Broncos' Marshall mum about holdout
AURORA, Colo. -- Holdout wide receiver Brandon Marshall reported to camp -- his own.
The Denver Broncos Pro Bowl receiver who skipped the team's mandatory minicamp last weekend in a contract dispute is holding a two-day youth football camp for 500 kids ages 7-18 at a local high school.
Marshall declined to answer questions about his status with the Broncos on Thursday, other than to say he and his agent are communicating with the team.
Asked if he thought this youth football camp was his grand goodbye to the community that's embraced him, Marshall said basically that nothing good lasts forever.
"I think we saw this past year as far as change, as for changes in our front office. Coach Shanahan being here 13 years. Gone! I think that's part of life. You know it's just change," Marshall said.
"You can control what you can control and what you can't control you don't worry about. So I'm here to show my wisdom, to give wisdom and get a feel for the kids."
Marshall said he does plan to hold the camp again next summer in Denver but also in Pittsburgh, where he grew up, and Orlando, Fla., where he lives.
If he gets his way, Marshall's camp in Colorado next summer will be as a visiting player.
"I want him to stay. We aren't as good a team without him," said 14-year-old camper Jaylen McDonald of Denver.
Marshall, who said he's been working out at his alma mater, Central Florida, participated in some of the on-field work at his camp, which consisted strictly of no-contact drills.
Dressed in red sweats, Marshall jogged a lap with the kids and took part in some stretching before helping teach football skills to the enthusiastic boys and girls.
This week, Marshall posted a farewell to Denver fans on his blog even as coach Josh McDaniels was saying he looked forward to seeing Marshall at training camp next month. And Marshall's agent, Kennard McGuire, said team owner Pat Bowlen had told his client that he would try to accommodate his trade request.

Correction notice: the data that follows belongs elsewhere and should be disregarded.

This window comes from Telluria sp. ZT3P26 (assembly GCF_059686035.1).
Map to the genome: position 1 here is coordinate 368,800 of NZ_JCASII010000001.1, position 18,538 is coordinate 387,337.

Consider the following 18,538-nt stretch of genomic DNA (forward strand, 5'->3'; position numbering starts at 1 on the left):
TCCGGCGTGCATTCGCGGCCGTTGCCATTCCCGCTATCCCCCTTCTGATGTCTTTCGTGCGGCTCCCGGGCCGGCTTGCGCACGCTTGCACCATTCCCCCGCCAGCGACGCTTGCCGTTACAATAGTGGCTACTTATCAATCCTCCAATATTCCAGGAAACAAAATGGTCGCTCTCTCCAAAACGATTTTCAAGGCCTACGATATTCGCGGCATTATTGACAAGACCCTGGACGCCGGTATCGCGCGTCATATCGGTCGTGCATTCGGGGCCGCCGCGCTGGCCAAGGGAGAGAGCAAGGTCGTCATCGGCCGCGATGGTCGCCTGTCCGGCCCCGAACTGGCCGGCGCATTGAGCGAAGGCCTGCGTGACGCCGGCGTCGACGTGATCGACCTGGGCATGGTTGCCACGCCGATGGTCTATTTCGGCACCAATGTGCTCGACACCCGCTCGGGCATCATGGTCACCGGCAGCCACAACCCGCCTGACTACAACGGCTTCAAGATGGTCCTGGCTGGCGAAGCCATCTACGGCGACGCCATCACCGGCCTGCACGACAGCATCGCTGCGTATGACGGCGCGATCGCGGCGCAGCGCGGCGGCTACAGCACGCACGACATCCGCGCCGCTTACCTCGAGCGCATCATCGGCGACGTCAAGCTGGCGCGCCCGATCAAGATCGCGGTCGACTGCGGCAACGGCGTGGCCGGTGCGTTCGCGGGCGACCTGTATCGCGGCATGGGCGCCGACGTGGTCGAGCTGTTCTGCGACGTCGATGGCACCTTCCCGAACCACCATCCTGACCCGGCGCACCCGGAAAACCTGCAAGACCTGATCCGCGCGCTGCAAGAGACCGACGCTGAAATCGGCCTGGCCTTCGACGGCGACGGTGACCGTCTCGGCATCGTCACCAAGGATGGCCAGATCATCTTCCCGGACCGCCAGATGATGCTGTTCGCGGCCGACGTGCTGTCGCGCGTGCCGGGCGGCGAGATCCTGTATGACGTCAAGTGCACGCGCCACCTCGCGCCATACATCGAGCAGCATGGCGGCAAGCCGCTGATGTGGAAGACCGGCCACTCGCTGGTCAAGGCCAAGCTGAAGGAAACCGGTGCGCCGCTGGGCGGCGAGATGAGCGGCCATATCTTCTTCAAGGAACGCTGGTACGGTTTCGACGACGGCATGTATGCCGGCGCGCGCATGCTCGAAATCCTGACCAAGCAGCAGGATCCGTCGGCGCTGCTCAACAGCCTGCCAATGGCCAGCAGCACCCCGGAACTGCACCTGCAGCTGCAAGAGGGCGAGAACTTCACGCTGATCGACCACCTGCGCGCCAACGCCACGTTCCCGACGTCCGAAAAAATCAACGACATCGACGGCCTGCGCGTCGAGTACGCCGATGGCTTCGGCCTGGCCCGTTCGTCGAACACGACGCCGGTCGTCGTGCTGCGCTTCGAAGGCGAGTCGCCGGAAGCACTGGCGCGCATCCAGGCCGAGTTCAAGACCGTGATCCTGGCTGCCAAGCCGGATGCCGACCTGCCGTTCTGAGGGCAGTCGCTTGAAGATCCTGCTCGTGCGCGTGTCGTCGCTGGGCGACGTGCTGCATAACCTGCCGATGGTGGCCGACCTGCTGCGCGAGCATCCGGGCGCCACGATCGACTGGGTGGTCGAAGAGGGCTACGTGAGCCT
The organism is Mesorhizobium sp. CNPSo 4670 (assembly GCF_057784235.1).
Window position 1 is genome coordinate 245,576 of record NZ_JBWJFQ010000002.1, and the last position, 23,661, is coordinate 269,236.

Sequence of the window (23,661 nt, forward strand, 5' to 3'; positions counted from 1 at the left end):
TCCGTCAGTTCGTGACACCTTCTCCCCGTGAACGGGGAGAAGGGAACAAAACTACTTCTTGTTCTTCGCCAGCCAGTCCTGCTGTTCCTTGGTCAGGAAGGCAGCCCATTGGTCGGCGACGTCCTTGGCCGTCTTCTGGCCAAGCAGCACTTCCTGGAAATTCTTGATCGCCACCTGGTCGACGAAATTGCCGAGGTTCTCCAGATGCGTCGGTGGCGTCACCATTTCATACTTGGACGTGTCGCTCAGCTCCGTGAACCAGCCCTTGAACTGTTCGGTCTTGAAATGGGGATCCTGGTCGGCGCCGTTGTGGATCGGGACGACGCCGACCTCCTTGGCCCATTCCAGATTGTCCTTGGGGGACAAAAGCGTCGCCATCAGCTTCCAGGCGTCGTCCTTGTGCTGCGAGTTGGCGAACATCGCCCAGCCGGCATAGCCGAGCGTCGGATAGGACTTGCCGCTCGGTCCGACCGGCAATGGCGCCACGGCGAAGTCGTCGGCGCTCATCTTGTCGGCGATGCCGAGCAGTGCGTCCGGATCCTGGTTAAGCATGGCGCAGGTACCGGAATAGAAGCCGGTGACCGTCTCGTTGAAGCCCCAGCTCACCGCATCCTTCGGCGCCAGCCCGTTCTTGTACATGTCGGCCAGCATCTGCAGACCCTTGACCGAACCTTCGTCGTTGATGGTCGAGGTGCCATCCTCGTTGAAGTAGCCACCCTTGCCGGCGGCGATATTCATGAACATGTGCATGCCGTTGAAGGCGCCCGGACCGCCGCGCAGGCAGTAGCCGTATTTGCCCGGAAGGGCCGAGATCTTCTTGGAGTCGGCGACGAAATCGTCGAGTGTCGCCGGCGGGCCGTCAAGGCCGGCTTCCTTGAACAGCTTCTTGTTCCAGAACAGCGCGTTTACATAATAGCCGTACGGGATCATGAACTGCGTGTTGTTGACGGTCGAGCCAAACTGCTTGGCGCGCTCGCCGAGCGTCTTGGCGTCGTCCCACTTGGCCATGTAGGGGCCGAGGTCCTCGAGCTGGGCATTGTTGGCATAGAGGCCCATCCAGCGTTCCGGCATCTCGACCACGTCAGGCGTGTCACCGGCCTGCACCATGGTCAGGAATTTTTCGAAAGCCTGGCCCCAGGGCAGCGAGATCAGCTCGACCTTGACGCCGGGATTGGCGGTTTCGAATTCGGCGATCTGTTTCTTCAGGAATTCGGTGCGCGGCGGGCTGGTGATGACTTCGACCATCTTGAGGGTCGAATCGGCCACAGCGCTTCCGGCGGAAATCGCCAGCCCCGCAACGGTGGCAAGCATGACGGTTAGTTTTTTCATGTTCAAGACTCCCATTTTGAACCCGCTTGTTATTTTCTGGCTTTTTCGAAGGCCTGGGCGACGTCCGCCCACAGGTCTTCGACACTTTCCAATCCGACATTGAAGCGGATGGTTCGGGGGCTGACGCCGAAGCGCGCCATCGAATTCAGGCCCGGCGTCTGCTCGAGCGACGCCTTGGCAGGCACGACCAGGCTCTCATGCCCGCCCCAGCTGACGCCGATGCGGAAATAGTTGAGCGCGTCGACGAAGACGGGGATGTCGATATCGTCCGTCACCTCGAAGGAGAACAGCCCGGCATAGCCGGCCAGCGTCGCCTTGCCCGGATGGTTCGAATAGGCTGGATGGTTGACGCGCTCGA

Bowlen hasn't spoken publicly about the matter.
Marshall has precious little leverage, however, to force his way out of town like quarterback Jay Cutler did this spring when he got into a feud with McDaniels and was dealt to Chicago.
Marshall, who is set to make $2.2 million in 2009, faces legal and health issues that would seem to prevent him from cashing in with a huge contract anytime soon.
He's coming off hip surgery and faces a trial this summer on misdemeanor battery charges; a conviction could lead to his second suspension from the NFL in just over a year.
Plus, with next season being an uncapped year, Marshall is set to be a restricted free agent in 2010 rather than an unrestricted free agent, after which the Broncos could slap the franchise tag on him to keep him in Denver for years to come.
Of course, they may decide it's not worth it to force a disgruntled star to stick around.
Marshall is entering the final season of the four-year deal he signed as a fourth-round draft pick in 2006 and he could be quite a bargain for a player who's had consecutive 100-catch seasons while playing more like a top-10 pick than a fourth-rounder.
Yet, nobody knows how he'll bounce back from April 1 hip surgery or whether he'll start the season on the suspended list again.
Marshall is prepping for a big year -- wherever that may be.
"I feel great. I'm working out at Central Florida with the team, running routes, doing pass [drills]. I'm not 100 percent. [But] I'm 10 times better than I was for the first game last year," he said.
Despite putting up Pro Bowl numbers last season, Marshall had several crucial fumbles and also dropped an astonishing number of passes, something he blamed on the nerve damage in his right arm, which he said he put through a television set while horsing around with his brother in March 2008.
On Thursday, Marshall said the numbness in his arm was "just the nerve regenerating. I'm fine. I went through a whole year [with it]. It's almost there. The doctor said it should take a year or two and we're right there."
Copyright 2009 by The Associated Press
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